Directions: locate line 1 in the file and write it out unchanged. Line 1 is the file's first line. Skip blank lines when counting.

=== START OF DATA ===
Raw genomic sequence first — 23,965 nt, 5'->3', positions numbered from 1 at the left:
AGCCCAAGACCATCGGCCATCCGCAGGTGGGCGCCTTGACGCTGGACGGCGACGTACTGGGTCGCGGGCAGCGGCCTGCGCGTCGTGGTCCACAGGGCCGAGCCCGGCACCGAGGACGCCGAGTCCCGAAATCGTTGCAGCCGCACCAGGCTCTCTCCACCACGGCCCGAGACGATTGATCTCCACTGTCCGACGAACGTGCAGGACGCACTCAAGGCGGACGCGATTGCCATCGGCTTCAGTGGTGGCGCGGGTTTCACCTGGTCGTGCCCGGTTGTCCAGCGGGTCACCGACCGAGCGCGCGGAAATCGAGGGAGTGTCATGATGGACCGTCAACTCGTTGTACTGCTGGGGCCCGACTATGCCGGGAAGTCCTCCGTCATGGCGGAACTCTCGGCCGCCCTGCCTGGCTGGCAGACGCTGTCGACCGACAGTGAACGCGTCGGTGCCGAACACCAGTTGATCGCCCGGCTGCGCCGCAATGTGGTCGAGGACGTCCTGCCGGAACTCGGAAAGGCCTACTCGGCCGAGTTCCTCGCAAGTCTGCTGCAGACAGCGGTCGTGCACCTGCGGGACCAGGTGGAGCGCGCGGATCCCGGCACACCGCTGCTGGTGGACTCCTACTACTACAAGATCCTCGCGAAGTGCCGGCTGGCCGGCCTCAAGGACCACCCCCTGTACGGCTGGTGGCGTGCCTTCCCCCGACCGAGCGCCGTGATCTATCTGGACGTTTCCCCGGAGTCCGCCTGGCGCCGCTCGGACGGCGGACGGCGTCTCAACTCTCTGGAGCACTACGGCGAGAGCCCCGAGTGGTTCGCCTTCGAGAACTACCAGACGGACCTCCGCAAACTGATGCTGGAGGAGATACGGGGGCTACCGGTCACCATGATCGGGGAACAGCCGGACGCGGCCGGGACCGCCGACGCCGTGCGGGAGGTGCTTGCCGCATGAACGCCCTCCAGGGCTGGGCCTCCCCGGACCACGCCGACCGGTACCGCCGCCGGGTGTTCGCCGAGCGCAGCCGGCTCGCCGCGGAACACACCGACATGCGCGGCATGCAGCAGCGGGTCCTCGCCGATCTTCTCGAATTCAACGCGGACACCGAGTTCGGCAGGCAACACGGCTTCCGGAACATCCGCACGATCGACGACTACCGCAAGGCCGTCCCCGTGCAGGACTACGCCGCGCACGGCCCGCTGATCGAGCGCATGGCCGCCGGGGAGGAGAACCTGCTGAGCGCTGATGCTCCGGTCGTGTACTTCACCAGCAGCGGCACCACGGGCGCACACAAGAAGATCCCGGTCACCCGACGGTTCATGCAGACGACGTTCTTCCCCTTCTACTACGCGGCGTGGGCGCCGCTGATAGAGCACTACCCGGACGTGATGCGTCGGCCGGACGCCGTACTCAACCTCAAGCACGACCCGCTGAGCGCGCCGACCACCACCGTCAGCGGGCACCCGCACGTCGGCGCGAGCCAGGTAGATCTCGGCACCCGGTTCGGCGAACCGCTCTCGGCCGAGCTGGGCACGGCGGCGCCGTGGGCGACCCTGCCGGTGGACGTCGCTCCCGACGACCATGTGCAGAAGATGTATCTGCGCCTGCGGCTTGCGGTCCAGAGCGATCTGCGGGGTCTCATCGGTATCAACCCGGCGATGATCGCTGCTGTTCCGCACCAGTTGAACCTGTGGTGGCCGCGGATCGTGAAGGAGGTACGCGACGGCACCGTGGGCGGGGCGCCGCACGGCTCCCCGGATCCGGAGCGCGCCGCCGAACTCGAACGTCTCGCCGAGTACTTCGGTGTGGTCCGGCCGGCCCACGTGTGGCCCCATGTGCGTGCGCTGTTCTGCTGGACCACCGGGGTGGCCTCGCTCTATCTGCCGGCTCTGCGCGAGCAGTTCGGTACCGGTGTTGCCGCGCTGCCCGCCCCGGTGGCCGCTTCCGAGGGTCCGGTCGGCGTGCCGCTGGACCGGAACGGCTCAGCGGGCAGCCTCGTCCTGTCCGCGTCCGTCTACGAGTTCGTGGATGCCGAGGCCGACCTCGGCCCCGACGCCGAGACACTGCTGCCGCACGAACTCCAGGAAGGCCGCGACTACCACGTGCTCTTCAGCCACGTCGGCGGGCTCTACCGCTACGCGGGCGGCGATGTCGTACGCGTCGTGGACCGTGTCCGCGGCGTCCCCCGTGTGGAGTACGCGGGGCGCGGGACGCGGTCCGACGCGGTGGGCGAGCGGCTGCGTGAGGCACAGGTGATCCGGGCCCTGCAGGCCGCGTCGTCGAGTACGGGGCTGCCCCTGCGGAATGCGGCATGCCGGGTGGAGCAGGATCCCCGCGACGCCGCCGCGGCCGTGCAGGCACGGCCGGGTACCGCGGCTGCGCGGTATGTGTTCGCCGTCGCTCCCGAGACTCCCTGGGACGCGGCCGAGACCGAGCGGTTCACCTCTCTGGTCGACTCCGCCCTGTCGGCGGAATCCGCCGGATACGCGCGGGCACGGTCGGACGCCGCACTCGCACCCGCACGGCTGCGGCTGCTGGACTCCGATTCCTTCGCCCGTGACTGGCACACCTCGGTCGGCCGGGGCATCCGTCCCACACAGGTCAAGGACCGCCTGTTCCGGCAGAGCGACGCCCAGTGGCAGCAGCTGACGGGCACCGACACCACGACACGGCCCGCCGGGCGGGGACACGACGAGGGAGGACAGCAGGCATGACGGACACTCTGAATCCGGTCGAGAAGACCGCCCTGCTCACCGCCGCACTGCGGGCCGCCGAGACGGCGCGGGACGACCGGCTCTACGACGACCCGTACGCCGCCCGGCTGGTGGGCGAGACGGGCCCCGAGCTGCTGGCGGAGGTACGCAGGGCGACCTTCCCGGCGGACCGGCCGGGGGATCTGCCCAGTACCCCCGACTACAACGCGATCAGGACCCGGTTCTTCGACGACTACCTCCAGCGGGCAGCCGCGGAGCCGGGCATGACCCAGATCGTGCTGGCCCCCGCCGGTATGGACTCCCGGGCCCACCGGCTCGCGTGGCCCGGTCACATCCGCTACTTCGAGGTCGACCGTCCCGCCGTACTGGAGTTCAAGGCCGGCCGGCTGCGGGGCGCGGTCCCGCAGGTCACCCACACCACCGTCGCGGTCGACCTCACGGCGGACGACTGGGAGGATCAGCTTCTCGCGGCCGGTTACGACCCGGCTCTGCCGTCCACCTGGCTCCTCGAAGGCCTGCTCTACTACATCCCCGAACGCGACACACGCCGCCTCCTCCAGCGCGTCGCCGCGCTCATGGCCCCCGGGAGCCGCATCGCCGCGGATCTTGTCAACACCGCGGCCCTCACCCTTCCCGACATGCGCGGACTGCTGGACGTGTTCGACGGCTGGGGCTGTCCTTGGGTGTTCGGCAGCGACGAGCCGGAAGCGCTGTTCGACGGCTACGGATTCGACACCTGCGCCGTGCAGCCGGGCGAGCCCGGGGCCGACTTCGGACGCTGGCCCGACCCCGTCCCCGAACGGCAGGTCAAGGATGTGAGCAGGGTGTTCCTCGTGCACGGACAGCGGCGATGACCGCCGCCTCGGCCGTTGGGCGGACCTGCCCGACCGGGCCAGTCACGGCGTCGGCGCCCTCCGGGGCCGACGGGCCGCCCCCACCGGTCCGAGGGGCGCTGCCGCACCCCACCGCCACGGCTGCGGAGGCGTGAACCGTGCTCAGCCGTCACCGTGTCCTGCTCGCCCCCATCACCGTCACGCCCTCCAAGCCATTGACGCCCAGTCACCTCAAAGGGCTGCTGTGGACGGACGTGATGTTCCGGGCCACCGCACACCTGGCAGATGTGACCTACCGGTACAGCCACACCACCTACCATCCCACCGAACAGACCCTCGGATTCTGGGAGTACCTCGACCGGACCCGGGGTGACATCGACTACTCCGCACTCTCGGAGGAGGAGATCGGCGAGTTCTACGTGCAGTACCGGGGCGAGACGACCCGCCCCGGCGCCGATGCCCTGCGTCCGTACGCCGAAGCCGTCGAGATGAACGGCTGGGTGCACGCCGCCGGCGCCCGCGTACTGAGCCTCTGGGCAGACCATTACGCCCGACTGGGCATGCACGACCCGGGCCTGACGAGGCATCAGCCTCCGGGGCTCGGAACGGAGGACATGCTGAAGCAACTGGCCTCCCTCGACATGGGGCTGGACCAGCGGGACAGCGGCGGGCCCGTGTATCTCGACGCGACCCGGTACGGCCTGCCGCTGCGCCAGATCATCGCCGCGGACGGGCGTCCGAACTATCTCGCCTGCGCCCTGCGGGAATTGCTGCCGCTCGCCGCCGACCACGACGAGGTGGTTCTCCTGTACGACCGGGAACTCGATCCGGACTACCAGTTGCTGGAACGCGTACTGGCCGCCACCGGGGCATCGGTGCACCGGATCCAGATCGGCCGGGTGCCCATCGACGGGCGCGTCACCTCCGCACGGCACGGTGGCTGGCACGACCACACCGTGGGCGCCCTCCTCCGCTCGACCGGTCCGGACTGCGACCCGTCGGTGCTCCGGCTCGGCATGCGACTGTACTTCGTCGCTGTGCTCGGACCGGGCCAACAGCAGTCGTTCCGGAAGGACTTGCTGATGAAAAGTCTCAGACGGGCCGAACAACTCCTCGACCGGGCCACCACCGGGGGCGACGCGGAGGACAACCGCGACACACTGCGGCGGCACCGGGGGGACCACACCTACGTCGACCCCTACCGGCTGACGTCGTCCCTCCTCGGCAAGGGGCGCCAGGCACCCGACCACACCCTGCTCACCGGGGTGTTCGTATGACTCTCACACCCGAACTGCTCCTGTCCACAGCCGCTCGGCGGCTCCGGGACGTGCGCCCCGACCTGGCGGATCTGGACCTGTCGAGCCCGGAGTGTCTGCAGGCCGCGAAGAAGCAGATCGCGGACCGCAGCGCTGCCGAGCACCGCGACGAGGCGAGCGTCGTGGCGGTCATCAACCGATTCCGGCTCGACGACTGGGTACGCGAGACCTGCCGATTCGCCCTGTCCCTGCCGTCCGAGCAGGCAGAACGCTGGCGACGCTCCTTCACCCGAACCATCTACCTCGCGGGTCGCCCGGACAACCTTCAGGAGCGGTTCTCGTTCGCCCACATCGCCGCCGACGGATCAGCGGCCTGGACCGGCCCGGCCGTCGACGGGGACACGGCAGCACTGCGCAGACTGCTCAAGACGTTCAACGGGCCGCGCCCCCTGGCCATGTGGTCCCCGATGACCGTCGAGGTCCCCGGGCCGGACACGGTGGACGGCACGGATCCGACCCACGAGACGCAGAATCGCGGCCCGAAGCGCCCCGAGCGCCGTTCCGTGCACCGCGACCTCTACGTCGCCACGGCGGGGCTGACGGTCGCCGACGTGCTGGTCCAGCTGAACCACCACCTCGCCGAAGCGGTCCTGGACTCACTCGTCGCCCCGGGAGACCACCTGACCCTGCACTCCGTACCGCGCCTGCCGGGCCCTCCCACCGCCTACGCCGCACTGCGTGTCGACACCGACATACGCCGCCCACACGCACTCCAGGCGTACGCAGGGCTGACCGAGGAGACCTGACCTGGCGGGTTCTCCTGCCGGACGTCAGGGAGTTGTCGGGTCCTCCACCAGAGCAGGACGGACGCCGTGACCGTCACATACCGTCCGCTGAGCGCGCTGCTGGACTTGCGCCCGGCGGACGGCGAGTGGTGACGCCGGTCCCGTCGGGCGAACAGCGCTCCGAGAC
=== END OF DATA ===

Raw genomic sequence first — 23,965 nt, 5'->3', positions numbered from 1 at the left: